11-15-2019, 01:15 AM - 2 Likes   #36
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I have a Sony a6000 and I do use the B&W mode from time to time, which I never did on my DSLRs -- somehow it seems less like cheating than taking a color image and converting to B&W. Even though it's basically the same thing.

I do like the ability to see the pic in B&W right in the viewfinder, because it makes it easier to identify the elements that make a good B&W pic without the distraction of color -- and unlike what Paul Simon told us, some stuff looks better in B&W. Of course, using the viewfinder reduces the ability to "see" in B&W as I sort-of did back in the day.

But what it mostly did was remind me how much I like the simplicity and purity of the B&W photography I used to do -- and it encouraged me to get out my old film camera (Pentax, of course!), buy some film and start shooting again. I miss the mystery of it all -- the time it takes to figure out whether the shot works, and all the thought one puts into it before hitting the shutter button. With any luck, I'll be developing those first rolls in the next couple of weeks so I might just end up back with the Sony.

Meanwhile, a couple of pics I did with the Sony in B&W mode... wasn't trying to do anything special, these are just some snapshots I took on a trip to Utah.





11-15-2019, 01:17 AM   #37
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Setting the EVF to monochrome? Great idea. I wonder if my Samsung NX1 can do that. Lemme check...
11-16-2019, 09:29 PM   #38
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QuoteOriginally posted by c.a.m Quote
I hope that my OP has not been interpreted as a disguised promotion for mirrorless cameras and their EVFs or a comparison with DSLRs.

On the contrary, I am curious whether 'seeing in B&W' through a monochrome EVF provides any kind of enhancement to the picture-creating process. Some folks have said 'no, not really', others have suggested that they have found a benefit, while some are happy to view the scene in colour and decide on B&W during post processing. All good!

Other threads have covered the general MILC-DSLR discussion, so I wanted to be careful to not restart those.

Thanks.

- Craig
I'm still not able to "see" in my mind's eye what things look like in monochrome, so for me the answer is yes. I have several custom monochrome settings in my X100F for jpgs, and being able to see an approximation in the EVF helps. Others may not find that feature of EVFs of any use.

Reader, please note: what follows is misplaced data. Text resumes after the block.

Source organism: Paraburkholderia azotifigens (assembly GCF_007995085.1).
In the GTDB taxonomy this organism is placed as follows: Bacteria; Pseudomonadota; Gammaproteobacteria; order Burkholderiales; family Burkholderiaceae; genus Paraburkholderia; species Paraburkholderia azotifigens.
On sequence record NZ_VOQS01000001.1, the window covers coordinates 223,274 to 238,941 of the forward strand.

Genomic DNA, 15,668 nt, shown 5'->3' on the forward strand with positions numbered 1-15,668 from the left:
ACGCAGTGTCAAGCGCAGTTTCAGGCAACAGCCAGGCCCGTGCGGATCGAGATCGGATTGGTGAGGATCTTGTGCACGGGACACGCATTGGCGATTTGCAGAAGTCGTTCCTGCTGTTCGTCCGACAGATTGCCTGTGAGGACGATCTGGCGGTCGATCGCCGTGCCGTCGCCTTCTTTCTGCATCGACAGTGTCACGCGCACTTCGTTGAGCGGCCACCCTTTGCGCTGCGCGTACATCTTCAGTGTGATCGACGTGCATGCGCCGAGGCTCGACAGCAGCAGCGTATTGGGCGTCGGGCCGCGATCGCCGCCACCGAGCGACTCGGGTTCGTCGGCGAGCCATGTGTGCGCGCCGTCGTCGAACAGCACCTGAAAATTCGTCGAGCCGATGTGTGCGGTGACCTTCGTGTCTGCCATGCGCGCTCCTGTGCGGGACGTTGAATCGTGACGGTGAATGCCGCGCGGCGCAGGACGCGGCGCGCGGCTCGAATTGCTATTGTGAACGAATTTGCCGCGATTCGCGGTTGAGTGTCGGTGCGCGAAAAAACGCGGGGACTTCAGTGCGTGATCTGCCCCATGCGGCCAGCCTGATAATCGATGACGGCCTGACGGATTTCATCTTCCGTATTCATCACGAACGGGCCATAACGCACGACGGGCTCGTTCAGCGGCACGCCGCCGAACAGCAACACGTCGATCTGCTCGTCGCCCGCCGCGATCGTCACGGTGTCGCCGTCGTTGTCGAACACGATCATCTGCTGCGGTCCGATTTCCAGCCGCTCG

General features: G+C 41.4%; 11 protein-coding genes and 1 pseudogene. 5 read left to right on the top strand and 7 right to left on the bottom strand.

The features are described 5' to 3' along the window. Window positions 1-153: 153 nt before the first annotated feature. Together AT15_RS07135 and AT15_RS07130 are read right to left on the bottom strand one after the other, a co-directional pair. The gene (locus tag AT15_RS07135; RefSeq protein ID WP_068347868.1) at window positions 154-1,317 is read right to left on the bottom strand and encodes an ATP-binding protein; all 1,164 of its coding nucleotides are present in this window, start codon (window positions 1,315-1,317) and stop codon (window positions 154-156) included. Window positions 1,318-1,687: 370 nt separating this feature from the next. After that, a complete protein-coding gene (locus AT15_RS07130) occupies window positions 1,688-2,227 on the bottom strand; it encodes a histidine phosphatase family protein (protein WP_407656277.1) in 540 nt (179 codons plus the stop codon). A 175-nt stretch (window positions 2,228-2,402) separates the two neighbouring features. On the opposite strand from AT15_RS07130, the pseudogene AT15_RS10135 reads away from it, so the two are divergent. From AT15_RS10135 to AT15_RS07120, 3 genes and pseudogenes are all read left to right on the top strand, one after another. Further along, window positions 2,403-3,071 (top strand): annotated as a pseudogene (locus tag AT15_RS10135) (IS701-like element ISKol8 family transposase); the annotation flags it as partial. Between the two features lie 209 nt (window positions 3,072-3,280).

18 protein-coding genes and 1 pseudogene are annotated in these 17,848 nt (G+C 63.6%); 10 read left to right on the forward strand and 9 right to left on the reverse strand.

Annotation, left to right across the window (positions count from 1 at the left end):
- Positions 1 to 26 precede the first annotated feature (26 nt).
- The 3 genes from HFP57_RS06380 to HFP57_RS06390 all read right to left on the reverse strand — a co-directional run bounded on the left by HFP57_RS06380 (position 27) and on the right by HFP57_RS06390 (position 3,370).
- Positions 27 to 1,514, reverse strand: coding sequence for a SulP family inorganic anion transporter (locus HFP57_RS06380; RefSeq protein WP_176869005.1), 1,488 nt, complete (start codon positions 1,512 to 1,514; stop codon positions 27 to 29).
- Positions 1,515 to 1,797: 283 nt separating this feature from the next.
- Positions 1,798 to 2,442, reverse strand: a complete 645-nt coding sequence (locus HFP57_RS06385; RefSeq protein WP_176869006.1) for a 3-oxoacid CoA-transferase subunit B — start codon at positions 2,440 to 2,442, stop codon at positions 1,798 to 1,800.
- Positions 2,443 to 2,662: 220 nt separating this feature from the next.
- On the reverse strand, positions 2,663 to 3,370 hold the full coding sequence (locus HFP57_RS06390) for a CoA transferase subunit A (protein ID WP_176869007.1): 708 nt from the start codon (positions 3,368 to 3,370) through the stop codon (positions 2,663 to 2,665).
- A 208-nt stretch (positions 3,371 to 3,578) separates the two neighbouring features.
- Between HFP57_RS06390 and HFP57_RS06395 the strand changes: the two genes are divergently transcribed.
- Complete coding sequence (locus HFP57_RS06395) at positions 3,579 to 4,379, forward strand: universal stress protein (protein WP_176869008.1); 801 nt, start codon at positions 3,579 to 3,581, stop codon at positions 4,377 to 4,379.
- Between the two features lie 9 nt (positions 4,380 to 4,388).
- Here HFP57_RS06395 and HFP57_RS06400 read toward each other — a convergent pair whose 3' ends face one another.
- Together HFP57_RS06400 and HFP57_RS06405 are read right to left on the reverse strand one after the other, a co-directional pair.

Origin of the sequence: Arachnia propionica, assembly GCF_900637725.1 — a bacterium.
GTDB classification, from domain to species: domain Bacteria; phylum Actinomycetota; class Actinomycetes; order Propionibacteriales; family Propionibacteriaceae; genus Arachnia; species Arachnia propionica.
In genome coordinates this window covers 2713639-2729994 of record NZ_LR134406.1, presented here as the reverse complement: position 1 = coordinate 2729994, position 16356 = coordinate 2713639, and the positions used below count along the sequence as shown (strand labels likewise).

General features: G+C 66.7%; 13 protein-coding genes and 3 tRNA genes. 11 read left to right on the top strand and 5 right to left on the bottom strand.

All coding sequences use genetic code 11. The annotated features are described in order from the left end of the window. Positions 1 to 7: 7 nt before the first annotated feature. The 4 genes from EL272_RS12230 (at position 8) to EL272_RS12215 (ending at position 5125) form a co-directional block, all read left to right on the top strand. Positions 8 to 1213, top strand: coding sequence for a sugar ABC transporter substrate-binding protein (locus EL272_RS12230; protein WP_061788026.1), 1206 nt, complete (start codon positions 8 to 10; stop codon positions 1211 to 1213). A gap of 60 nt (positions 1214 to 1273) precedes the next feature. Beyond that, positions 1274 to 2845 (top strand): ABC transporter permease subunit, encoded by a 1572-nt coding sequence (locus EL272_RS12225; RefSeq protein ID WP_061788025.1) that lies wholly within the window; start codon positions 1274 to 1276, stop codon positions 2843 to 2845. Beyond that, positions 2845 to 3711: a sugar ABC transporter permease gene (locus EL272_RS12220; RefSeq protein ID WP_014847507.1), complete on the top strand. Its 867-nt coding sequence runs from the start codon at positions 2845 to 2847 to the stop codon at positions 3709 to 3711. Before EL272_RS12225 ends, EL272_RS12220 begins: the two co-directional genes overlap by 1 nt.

11-19-2019, 06:48 AM - 1 Like   #39
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QuoteOriginally posted by Autonerd Quote
[...] and unlike what Paul Simon told us, some stuff looks better in B&W.
A subtle hint towards a great song. Nice.
11-19-2019, 08:53 AM - 3 Likes   #40
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QuoteOriginally posted by Benz3ne Quote
A subtle hint towards a great song. Nice.
That song always makes me smile. I shot an awful lot of that film.
11-20-2019, 01:56 AM   #41
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QuoteOriginally posted by UncleVanya Quote
That song always makes me smile. I shot an awful lot of that film.
I would love to give it a go one day. It was discontinued around a decade after I was born so I've never had the chance (plus, I've never owned a film camera... yet)!
11-20-2019, 06:08 AM - 1 Like   #42
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QuoteOriginally posted by Benz3ne Quote
I would love to give it a go one day. It was discontinued around a decade after I was born so I've never had the chance (plus, I've never owned a film camera... yet)!
Sadly I think that dream is never going to happen. Kodachrome required a process that has been dismantled and is impractical at the volume of film use today to restart. Try some Ektachrome in an inexpensive 35mm and enjoy.
11-20-2019, 06:50 AM   #43
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QuoteOriginally posted by UncleVanya Quote
Sadly I think that dream is never going to happen. Kodachrome required a process that has been dismantled and is impractical at the volume of film use today to restart. Try some Ektachrome in an inexpensive 35mm and enjoy.
I just need to grab myself an inexpensive 35mm! Or force some onto my other half, who's recently dug out her Olympus OM-10 having never used it before. She bought it around 7/8 years ago and it's been sat in a box until recently!
11-20-2019, 07:11 AM - 1 Like   #44
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QuoteOriginally posted by c.a.m Quote
On the contrary, I am curious whether 'seeing in B&W' through a monochrome EVF provides any kind of enhancement to the picture-creating process.
I have tried this but don't really find it much of a help. I guess I'm too used to pre-visualising anyway. Besides, I think StiffLegged has a point:

QuoteOriginally posted by StiffLegged Quote
Can the evf be set to monochrome combined with red filter and selenium toning? I do that in post with Nik Silver Efex.
There are so many possible ways to convert an image to b&w. I often make colour adjustments prior to the conversion to better control what happens when applying colour filters etc. The result can be dramatically different from what the in-camera settings will show you in the viewfinder.

Not saying that it can't be of value to some, though. There's more than one way to do it - and none of them are wrong. Well, mostly
11-24-2019, 10:56 PM   #45
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QuoteOriginally posted by Benz3ne Quote
I just need to grab myself an inexpensive 35mm! Or force some onto my other half, who's recently dug out her Olympus OM-10 having never used it before. She bought it around 7/8 years ago and it's been sat in a box until recently!
Absolutely. And if you like it, consider trying home B&W developing. The supplies you need will probably pay for themselves in about 15-20 rolls.

For all this talk about shooting B&W digital, to bring up another great song, there ain't nothin' like the real thing, baby.